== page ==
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2nd AVR on my horizon : (

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vitdoc

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Apr 16, 2017
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Southern Ca.
I had my first aortic valve repair in 1977 with an early tissue valve and annulus enlargement. No one knew the life expectancy of the valve at that time. 5 1/2 years later it started to fail and in 83 I got a St.Jude and warfarin.
On warfarin now for 36 years no significant issues. 2006 aortic aneurys repair with another St. Jude. At the time the surgeon said you don’t want another open heart procedure. I heartily agreed. But that was before TAVR.
So better tissue valves and TAVR make the decision process more complex.
Still every procedure has risk. Calcific embolization for example is one with TAVA. I would be very happy not to be on warfarin but I would dearly not want another procedure open or not. Much decision making now depends a bit on conjecture about what is coming down the road. So you make the best decision you can with the information at hand and with your own biases.
Then try not to second guess. In my business , Retinal Surgery there often are a variety of ways to deal with various surgical issues. I may choose one my associates others. Each may have different pros and cons. Surgeons also have their biases. So listen to the advice but make your own decision.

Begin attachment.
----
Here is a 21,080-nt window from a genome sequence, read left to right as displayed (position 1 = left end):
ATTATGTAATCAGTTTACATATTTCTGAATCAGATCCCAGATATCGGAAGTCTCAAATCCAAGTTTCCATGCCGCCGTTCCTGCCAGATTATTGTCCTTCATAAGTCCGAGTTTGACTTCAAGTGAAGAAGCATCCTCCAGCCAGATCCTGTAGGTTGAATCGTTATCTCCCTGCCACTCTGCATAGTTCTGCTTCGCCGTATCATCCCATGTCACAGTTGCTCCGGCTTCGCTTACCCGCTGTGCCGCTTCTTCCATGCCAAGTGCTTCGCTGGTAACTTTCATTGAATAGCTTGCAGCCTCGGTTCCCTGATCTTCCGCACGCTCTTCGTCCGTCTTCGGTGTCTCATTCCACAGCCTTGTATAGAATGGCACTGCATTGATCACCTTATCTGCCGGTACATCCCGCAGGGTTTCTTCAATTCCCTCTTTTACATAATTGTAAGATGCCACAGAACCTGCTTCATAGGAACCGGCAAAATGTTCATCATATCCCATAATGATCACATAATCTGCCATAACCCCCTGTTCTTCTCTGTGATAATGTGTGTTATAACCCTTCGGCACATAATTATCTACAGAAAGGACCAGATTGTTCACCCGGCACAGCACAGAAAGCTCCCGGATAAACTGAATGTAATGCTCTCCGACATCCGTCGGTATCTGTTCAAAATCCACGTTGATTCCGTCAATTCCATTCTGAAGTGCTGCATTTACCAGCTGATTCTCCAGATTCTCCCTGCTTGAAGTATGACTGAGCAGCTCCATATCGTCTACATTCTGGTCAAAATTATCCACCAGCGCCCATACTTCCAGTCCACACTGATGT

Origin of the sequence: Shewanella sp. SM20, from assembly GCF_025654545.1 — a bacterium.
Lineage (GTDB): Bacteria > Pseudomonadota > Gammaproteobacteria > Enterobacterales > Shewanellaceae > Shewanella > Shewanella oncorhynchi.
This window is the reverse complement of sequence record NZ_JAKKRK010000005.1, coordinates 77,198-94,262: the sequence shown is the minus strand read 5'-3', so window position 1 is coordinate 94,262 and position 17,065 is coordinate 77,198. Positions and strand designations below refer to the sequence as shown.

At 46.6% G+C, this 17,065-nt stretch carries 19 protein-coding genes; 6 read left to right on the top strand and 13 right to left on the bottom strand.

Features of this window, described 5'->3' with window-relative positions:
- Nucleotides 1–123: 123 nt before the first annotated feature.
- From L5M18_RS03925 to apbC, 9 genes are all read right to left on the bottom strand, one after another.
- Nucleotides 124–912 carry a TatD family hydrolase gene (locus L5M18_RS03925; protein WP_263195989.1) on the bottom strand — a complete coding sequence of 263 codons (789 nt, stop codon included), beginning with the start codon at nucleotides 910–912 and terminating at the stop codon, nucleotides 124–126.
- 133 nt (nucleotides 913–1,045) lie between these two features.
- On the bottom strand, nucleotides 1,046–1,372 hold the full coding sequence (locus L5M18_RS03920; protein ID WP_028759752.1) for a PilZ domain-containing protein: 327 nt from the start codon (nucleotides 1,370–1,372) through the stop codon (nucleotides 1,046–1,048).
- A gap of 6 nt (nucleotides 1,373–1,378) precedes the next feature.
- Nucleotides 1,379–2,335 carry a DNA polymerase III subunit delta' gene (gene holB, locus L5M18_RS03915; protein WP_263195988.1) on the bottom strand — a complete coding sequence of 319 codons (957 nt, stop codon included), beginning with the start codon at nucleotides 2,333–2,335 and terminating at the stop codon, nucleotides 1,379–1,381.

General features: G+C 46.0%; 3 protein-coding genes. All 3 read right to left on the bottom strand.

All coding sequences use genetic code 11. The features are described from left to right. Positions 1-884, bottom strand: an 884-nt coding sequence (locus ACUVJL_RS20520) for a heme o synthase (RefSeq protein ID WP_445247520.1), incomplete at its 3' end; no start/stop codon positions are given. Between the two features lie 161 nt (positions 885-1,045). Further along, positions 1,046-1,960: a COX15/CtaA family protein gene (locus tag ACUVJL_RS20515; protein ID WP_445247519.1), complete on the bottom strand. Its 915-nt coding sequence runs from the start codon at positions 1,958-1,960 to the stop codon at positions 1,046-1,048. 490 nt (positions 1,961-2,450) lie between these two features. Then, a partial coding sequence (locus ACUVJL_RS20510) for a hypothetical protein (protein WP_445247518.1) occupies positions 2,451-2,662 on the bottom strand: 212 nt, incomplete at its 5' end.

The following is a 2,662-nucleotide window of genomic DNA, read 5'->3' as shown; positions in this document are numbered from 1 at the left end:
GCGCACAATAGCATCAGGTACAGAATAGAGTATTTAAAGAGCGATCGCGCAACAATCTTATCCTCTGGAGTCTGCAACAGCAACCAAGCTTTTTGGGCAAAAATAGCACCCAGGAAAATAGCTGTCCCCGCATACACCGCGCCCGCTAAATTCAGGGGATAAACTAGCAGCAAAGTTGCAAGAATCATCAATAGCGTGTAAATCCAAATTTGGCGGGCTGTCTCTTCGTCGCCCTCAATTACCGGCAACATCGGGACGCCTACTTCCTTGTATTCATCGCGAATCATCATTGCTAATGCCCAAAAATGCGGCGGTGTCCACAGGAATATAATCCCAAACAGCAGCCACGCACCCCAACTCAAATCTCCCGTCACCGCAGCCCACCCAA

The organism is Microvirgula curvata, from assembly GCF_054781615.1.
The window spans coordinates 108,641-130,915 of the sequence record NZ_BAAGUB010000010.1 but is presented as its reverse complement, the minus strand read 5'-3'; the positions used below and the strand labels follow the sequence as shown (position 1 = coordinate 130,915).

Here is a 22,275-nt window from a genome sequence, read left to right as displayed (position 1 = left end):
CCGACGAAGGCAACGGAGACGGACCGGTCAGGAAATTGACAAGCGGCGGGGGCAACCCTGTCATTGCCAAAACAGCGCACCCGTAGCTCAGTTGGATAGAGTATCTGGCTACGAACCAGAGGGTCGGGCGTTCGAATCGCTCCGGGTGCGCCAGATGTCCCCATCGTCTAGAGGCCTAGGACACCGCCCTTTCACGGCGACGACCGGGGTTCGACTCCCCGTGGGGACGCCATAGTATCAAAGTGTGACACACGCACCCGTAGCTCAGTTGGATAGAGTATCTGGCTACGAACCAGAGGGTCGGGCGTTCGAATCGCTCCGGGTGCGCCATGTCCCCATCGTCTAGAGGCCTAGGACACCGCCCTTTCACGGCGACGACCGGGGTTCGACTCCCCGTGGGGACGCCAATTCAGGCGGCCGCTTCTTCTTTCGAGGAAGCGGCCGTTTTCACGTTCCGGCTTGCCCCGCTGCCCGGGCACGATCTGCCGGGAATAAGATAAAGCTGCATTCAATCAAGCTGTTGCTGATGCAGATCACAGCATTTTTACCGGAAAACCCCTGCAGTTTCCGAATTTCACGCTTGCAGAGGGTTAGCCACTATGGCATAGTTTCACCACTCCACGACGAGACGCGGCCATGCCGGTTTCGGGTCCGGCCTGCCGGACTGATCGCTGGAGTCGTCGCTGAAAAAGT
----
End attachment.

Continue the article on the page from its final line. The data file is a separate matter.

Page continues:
rich01

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Aug 23, 2018
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316
Location
Virginia US
Just wanted to add I asked my interventional cardiologist who performed my TAVR about TAVR in TAVR. He said it is the preferred method, but at some point you might have to go with a smaller valve.
 

Paleowoman

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Hi @CarolM - just seen your thread as I've been away. I've had high pressure gradients in moderately 'stenotic' range, though the valve is not stenotic, since AVR with Edwards Magna Ease bovine 19mm valve when I was 60 in 2014. Turns out my valve is too small and I have moderate patient prosthesis mismatch and have yearly, sometimes six monthly echos. I know I will probably have to have redo sooner than I had expected. When I do go for redo I would prefer to go for the new Edwards Inspiris Resilia valve as it has a much longer 'life' expectancy than the previous generation of Edwards bovine valves, or the Foldax one mentioned on forum that is still in development testing.

Re the discussion about TAVR - it cannot be done in bioprosthetic valves less than 23mm so that kind of puts them off the table even if they were desirable.

Options that I have discussed with the cardiac surgeon with whom I had a surgical assessment two years ago, are a stentless valve in supra-annular position or a root enlargement or a mechanical valve.

I know I will feel gutted when the time comes as I'm sure you are feeling. Wishing you the very best with whatever you choose.
 

zelic

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Nov 28, 2017
Messages
9
Location
Midwest